You listen to music that is "meandering" and "aimless."
You, personally, are a hippie. You smell like patchouli, hippie.
You don't have a job.
You're a terrible dancer.
You have a drug problem.
You don't even care what Phish's music sounds like, because you're too super stoned to notice.
You don't care what Phish's music sounds like (reminder: it's terrible) as long as you're super stoned, dancing ineptly, with your unemployment check raised above your head in triumph.
Basically being a Phish fan means people assuming you're an idiot. So what's the upside?
Are the hot, tasty grooves adequate compensation for the emotional suffering and condescension heaped upon you by a Phish-phobic society?
What about the hair-raising shred riffage? Does the hair-raising shred riffage heal your wounds?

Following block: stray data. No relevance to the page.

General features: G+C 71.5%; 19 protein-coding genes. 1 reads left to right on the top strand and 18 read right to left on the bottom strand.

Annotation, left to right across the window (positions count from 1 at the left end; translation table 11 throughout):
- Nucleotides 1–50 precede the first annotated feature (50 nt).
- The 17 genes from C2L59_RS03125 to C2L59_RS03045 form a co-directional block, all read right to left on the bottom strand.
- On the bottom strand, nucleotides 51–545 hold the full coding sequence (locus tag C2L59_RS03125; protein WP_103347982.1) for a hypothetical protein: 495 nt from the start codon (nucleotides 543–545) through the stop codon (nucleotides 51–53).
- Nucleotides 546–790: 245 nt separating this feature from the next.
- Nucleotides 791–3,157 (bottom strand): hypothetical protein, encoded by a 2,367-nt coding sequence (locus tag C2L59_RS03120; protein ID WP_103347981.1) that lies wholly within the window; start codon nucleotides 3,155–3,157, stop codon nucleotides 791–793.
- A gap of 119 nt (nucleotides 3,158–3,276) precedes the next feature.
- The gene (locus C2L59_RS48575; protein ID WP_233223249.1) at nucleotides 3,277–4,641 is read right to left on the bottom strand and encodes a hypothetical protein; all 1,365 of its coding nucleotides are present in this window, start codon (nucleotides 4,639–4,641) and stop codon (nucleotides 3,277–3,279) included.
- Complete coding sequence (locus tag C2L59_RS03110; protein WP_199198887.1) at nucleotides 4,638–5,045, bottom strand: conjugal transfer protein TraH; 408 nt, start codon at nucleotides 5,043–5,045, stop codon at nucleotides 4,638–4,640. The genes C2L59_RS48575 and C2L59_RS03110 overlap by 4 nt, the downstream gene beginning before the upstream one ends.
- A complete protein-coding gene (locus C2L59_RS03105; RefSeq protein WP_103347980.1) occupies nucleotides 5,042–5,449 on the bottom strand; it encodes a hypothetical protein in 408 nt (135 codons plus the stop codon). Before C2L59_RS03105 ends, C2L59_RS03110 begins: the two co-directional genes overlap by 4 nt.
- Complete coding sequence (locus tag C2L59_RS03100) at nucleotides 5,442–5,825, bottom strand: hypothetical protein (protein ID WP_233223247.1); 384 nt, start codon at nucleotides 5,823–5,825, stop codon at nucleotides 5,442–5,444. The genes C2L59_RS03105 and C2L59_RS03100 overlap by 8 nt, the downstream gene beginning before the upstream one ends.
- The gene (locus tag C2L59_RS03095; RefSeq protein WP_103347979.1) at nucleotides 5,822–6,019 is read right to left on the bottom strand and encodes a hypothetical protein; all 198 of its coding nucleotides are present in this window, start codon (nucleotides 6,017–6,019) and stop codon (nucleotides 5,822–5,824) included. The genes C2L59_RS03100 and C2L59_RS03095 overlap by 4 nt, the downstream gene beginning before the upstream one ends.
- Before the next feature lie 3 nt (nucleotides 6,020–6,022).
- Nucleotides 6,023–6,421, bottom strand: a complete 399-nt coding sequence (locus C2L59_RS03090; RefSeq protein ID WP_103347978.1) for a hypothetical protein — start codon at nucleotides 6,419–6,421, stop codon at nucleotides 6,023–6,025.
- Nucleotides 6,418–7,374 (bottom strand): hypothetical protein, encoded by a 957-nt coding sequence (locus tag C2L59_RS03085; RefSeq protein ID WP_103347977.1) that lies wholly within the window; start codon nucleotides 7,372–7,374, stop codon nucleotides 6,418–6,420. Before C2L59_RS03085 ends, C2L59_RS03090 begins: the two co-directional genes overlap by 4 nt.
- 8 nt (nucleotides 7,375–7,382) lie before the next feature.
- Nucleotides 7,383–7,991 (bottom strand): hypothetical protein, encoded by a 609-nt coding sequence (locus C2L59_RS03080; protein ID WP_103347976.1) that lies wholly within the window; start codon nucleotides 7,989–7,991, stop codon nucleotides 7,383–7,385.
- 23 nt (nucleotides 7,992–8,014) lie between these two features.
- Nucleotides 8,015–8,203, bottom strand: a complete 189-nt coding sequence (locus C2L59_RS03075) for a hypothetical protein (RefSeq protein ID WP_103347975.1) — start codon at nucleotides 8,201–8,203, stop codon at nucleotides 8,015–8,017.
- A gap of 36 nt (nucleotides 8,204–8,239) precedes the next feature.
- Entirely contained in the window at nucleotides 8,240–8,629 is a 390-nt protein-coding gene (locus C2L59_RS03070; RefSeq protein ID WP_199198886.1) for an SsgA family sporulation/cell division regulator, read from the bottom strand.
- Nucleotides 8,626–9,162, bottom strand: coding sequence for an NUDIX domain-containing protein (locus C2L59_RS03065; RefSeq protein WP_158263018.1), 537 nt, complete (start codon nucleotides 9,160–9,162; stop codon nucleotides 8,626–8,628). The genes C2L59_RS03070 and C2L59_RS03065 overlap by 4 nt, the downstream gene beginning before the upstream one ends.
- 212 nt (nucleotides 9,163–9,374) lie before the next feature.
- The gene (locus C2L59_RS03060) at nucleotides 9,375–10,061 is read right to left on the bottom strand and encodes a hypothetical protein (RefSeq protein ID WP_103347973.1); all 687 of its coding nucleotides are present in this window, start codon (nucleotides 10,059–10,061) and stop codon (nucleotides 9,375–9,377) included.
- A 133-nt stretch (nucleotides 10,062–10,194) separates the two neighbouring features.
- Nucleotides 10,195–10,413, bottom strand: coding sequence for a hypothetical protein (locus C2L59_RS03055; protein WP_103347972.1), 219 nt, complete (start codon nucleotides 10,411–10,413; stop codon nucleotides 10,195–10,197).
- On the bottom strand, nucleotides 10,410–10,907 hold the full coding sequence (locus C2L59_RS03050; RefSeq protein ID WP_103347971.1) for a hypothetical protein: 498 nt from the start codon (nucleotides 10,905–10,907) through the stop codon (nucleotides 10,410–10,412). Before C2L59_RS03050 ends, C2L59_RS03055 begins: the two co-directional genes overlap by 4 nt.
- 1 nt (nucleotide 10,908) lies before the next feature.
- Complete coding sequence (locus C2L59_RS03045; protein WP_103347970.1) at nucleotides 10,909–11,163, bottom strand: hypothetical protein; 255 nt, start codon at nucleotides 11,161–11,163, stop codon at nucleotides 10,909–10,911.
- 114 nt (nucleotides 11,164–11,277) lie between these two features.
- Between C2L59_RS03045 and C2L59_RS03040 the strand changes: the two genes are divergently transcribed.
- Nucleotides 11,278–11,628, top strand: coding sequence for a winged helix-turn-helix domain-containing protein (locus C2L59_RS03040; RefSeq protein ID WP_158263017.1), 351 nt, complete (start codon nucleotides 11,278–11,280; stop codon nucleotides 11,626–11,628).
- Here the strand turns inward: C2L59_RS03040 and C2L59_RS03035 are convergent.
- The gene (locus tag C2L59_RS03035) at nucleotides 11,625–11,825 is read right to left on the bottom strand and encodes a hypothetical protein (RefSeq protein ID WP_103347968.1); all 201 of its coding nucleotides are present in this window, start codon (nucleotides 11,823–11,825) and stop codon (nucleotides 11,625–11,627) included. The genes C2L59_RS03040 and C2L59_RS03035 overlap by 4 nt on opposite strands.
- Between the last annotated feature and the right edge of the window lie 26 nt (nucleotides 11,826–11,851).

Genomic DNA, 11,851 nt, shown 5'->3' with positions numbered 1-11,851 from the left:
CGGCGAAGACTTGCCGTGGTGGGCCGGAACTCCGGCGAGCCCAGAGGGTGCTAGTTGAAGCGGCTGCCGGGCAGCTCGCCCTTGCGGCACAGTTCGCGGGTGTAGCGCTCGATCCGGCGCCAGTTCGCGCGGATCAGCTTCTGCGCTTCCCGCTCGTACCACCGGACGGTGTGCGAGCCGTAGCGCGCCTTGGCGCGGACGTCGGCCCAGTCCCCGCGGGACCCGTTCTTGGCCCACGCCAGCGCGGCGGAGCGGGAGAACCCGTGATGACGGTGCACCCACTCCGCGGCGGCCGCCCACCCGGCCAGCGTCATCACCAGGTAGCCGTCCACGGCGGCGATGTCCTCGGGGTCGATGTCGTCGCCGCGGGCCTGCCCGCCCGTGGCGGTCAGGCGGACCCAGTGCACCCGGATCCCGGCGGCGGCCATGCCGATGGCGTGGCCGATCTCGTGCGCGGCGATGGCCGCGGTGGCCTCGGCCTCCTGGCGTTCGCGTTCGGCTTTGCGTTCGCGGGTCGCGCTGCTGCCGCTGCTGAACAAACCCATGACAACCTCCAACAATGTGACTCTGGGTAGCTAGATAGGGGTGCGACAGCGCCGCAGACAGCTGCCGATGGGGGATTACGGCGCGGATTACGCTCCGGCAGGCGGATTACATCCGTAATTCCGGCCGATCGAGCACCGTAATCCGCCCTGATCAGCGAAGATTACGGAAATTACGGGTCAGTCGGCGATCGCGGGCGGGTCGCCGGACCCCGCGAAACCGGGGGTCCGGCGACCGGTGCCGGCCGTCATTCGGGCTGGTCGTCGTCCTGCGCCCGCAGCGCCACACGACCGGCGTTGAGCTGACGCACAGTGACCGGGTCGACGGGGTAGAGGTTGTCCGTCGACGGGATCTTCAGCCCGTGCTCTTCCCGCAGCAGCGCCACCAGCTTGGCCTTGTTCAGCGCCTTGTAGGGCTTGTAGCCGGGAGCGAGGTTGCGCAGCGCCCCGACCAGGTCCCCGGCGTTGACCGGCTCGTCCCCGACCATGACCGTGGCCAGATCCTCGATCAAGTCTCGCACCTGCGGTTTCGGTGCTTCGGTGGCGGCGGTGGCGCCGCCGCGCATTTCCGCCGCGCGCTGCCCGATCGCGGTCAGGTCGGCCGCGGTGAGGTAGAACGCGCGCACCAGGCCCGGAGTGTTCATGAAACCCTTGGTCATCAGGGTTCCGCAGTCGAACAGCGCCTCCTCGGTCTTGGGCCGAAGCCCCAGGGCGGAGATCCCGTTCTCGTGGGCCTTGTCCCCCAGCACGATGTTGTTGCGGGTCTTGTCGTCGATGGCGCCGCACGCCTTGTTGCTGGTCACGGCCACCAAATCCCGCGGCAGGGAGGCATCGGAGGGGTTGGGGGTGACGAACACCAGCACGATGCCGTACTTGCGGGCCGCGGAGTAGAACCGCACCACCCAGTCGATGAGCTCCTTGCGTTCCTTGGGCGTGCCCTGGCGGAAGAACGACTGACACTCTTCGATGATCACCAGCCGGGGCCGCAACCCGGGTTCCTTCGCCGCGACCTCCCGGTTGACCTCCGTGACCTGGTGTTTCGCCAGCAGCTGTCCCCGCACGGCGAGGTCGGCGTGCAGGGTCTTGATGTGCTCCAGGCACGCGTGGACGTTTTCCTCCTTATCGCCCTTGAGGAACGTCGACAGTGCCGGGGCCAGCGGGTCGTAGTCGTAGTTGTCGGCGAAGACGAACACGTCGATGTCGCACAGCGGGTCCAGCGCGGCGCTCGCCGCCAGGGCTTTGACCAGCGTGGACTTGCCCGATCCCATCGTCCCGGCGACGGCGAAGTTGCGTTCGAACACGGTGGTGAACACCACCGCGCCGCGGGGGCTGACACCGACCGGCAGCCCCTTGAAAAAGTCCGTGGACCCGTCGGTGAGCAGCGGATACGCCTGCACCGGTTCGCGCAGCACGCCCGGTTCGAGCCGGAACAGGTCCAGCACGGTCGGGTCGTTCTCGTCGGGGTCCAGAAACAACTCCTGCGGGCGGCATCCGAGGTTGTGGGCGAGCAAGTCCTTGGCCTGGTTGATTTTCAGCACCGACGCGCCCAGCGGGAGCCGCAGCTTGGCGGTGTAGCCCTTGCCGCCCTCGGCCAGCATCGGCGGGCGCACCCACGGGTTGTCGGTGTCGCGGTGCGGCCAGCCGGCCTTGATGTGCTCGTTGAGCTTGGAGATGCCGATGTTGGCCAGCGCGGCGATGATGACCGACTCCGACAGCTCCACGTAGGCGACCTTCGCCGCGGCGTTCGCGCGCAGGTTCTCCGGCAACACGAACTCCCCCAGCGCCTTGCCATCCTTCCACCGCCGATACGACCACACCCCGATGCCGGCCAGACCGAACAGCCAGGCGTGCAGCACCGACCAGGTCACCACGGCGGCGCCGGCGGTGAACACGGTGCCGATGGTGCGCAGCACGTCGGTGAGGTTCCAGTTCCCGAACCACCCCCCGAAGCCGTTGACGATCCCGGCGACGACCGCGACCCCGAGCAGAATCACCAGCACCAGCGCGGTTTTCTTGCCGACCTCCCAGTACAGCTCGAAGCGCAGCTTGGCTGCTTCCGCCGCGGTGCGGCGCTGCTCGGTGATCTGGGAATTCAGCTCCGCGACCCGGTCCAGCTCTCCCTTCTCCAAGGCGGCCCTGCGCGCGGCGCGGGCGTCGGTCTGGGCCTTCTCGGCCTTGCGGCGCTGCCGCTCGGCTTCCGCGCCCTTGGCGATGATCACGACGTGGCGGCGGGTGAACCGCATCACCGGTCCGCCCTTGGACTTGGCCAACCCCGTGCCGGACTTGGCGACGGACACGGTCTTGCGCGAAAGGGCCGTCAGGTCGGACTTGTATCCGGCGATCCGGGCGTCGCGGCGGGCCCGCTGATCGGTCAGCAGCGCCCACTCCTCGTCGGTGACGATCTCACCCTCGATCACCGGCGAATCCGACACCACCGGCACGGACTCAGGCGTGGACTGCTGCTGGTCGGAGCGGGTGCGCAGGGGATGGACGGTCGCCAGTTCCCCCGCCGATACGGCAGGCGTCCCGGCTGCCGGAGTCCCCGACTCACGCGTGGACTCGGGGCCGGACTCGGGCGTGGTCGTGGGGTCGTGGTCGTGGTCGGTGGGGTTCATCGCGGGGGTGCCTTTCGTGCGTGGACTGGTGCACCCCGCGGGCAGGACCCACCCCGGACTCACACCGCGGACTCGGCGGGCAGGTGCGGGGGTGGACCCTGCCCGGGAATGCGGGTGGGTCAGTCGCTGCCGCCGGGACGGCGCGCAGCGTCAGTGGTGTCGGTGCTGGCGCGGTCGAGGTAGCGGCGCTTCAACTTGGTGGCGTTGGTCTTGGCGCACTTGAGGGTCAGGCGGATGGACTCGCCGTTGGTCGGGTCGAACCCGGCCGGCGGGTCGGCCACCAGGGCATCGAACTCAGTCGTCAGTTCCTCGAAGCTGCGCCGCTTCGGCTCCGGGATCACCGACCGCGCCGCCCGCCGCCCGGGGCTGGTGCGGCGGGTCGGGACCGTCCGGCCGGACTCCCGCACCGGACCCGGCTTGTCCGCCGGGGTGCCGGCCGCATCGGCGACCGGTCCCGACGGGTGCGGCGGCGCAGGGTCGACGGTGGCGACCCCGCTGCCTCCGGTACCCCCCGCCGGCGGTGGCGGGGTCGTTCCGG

The light show created on the fly in sync with the music?
The goofy IN THE FLOW, MAN faces?
The heartening realization that musicians themselves are often indifferent to the hierarchies and boundaries of taste that critics and fans try to enforce?
The years of musical history and group lore that make every show into its own episode of a three-decade story?
A concert environment in which people act like human beings and help each other have a good time instead of competing for every inch of space as if standing a foot closer to the stage than the bros next to you makes you king of the monkey pack?
The thing when — after minutes of winding chromatic anticipation — the lights go up, the crowd combusts, the music crashes like an asteroid and the world is replaced by a ocean of sound and white fire? You know, THAT thing?
Of COURSE it's worth it, pal.
Thirty years and counting. Let's keep the vibes going.